From Kabbadi to Kullanari…

From his phenomenal debut as the lead in ‘Vennila Kabadi Kuzhu’ (VKK) to a comical loser in ‘Bale Pandiya’ and a tough guy in ‘Drohi’, actor Vishnu Vishal has been a busy man. But now, the actor’s dream of working on a full-length romantic comedy comes true with ‘Kullanari Koottam ‘(KK), film by debutant director Sri Balaji.

Vishnu’s excitement is evident when he says, “Though VKK had some romance in the first half, it featured more of kabadi in the second. But KK is an out-and-out romantic comedy film that would have the audience in splits.”

Vishnu wouldn’t have much to complain, as the VKK team will keep him company, shooting with him for KK. “I’m happy that we’re working together again,” he says. “Since I knew the team even before we began shooting for VKK, the entire experience was an outing.”

The story is set in Madurai and playing Vishnu’s love-interest is Ramya Nambeesan.

“It’s a simple script and its screenplay is the plus point. I play a middle-class guy who has a wicked sense of humour. I worked hard on my body language and dialogue delivery, as these are essential for any comedy flick,” he adds. And here comes the surprise — there is no romantic scene in the film. “There’s a scene where the hero proposes to the heroine, but their love is captured in a song,” explains Vishnu. “Unlike some Madurai-based films, there’s no violence,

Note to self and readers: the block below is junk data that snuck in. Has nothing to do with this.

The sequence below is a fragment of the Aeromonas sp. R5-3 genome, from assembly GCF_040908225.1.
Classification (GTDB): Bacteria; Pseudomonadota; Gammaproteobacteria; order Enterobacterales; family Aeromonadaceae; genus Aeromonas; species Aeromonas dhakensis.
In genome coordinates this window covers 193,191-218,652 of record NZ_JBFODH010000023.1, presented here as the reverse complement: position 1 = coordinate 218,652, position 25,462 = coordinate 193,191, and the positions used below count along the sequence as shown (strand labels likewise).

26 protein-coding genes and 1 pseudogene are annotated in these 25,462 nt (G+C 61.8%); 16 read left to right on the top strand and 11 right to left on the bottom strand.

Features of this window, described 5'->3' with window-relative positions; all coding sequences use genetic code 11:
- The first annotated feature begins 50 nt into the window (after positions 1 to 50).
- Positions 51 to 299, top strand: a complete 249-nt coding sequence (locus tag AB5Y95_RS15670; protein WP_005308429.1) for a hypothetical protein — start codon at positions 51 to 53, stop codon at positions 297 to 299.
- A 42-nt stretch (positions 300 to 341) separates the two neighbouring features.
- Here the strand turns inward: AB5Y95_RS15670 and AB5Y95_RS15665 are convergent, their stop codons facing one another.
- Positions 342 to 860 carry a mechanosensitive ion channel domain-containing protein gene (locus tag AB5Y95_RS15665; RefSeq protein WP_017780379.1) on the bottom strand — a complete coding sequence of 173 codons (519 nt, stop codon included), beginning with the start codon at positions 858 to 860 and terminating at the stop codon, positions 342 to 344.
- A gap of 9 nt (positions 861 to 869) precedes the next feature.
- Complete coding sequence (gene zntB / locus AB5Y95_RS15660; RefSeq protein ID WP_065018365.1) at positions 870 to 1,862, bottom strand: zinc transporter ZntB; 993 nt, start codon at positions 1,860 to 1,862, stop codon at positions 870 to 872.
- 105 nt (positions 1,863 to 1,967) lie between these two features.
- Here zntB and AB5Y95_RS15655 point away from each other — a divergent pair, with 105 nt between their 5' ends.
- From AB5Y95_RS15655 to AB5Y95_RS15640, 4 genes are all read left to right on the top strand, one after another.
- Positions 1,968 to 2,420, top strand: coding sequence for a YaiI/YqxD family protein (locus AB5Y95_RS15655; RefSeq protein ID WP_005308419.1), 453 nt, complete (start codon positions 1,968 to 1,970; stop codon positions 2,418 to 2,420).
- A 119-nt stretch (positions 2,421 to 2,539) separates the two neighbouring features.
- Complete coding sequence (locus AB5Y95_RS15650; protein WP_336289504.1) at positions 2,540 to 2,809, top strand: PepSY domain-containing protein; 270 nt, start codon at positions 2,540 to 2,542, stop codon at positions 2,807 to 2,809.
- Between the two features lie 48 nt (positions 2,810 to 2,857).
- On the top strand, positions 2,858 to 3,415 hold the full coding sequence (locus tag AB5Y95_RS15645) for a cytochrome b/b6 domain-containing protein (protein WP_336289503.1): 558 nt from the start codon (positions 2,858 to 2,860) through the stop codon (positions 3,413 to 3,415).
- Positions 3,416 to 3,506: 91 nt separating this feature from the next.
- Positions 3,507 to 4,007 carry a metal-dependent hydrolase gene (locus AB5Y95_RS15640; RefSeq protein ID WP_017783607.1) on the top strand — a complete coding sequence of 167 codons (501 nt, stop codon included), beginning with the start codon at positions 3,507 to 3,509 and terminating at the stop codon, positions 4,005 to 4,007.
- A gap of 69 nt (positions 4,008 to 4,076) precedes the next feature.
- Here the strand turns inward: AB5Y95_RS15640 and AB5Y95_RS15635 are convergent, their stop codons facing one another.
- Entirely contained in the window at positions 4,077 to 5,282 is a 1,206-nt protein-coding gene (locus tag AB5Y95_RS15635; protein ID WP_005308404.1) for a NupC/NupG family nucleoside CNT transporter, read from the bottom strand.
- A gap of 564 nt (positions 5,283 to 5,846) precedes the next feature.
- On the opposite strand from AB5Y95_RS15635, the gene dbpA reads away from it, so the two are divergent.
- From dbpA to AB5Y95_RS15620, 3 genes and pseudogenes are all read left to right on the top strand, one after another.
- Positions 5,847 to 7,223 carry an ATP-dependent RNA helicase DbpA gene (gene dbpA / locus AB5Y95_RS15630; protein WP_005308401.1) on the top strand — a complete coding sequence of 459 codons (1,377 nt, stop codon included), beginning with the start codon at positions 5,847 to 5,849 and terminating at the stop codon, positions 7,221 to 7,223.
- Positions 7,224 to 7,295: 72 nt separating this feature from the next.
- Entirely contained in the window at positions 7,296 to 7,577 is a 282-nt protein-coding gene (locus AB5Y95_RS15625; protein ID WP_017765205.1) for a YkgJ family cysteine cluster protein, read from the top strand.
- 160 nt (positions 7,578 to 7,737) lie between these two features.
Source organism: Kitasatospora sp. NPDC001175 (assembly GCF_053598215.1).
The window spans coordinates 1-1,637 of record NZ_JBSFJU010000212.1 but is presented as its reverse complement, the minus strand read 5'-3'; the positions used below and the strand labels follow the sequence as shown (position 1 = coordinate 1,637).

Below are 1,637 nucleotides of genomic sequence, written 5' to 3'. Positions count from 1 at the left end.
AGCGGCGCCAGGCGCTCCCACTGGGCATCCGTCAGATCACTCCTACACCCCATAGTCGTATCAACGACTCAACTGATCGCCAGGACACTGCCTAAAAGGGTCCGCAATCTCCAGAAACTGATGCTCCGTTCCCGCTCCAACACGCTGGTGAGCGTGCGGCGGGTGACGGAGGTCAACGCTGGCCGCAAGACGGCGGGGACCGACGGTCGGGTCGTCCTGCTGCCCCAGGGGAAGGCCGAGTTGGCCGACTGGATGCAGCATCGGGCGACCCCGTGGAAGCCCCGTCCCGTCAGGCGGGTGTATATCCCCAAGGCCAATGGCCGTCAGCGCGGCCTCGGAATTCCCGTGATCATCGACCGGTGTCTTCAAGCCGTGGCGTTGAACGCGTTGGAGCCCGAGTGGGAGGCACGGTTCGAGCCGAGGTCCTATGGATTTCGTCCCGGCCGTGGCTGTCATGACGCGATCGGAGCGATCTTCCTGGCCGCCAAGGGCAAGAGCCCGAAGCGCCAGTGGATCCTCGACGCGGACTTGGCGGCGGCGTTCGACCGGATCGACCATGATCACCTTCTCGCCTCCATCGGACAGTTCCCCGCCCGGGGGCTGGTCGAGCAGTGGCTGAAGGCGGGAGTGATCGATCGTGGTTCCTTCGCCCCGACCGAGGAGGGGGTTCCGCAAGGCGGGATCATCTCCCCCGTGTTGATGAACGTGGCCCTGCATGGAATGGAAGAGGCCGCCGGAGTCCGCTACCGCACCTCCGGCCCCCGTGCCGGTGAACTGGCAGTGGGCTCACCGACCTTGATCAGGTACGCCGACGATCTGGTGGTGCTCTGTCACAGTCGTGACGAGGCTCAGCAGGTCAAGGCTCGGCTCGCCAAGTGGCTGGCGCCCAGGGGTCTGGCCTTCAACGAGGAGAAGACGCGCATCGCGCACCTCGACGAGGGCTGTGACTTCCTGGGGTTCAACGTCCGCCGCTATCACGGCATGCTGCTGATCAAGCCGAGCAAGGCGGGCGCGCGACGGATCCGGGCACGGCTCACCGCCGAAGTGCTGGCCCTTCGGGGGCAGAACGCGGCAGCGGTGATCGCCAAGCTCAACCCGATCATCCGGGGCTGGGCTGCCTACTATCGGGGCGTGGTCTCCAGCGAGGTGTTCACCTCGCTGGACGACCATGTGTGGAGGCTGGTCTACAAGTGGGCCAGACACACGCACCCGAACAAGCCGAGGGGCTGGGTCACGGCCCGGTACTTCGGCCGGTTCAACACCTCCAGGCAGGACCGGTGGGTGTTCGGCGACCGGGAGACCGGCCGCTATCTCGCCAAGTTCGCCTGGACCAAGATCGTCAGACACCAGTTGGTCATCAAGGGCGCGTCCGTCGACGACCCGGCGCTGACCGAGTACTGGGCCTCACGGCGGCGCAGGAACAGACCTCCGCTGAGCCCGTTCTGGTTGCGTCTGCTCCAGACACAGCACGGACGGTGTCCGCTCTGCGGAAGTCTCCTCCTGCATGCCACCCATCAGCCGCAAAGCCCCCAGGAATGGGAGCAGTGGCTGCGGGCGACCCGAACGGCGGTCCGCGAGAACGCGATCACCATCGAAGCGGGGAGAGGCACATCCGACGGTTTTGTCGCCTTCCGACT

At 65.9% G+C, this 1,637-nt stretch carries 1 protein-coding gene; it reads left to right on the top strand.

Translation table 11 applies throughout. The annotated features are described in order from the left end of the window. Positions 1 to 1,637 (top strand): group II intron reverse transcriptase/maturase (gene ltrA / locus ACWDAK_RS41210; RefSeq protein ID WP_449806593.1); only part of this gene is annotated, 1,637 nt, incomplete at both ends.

bloodshed and aruva in ‘Kullanari Koottam’,” he adds.

The movie does have an item number but without a woman. Bairavan, Appukutty, Suri, Pandi and Sundar from VKK, dance to the tunes of Selvaganesh.

KK is slated to release in April and the audio would be out soon. “Sri Balaji and I would be coming together again for another film. And talks are on for my second project with Suseenthiran,” informs Vishal.

Director Speak

A native of Madurai, Sri Balaji worked with Suseenthiran before making his debut with ‘Kullanari Koottam’.

“Coming from a middle-class family I’m quite familiar with the way people from a similar background dress and talk. I wanted my hero to play a middleclass man and Vishnu changed his looks to suit the role,” says Balaji.

What does the title convey?

“Like the proverbial kullanari (fox), the hero and his friends are cunning enough to complete a task,” he says.

And what’s the task?

“You’ll see that in the film.”

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